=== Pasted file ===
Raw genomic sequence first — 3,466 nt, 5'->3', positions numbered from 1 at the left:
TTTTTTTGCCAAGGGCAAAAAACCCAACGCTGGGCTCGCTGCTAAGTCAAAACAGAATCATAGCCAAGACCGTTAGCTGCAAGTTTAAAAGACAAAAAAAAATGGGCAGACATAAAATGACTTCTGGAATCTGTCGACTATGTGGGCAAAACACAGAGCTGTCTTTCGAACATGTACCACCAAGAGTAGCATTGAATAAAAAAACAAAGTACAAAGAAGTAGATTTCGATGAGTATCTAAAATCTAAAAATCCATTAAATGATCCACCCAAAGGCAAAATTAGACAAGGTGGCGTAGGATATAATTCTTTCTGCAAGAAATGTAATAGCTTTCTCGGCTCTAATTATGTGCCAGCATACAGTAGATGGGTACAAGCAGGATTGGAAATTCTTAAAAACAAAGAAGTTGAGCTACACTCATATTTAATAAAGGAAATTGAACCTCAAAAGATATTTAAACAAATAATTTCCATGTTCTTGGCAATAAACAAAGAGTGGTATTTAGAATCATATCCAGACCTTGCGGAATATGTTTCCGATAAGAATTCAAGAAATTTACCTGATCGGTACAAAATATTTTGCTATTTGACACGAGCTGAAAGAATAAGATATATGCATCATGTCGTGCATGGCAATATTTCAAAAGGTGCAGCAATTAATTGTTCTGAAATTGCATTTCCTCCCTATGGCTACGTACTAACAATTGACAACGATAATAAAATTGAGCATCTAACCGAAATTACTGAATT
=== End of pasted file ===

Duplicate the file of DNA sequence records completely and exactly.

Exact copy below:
Raw genomic sequence first — 3,466 nt, 5'->3', positions numbered from 1 at the left:
TTTTTTTGCCAAGGGCAAAAAACCCAACGCTGGGCTCGCTGCTAAGTCAAAACAGAATCATAGCCAAGACCGTTAGCTGCAAGTTTAAAAGACAAAAAAAAATGGGCAGACATAAAATGACTTCTGGAATCTGTCGACTATGTGGGCAAAACACAGAGCTGTCTTTCGAACATGTACCACCAAGAGTAGCATTGAATAAAAAAACAAAGTACAAAGAAGTAGATTTCGATGAGTATCTAAAATCTAAAAATCCATTAAATGATCCACCCAAAGGCAAAATTAGACAAGGTGGCGTAGGATATAATTCTTTCTGCAAGAAATGTAATAGCTTTCTCGGCTCTAATTATGTGCCAGCATACAGTAGATGGGTACAAGCAGGATTGGAAATTCTTAAAAACAAAGAAGTTGAGCTACACTCATATTTAATAAAGGAAATTGAACCTCAAAAGATATTTAAACAAATAATTTCCATGTTCTTGGCAATAAACAAAGAGTGGTATTTAGAATCATATCCAGACCTTGCGGAATATGTTTCCGATAAGAATTCAAGAAATTTACCTGATCGGTACAAAATATTTTGCTATTTGACACGAGCTGAAAGAATAAGATATATGCATCATGTCGTGCATGGCAATATTTCAAAAGGTGCAGCAATTAATTGTTCTGAAATTGCATTTCCTCCCTATGGCTACGTACTAACAATTGACAACGATAATAAAATTGAGCATCTAACCGAAATTACTGAATT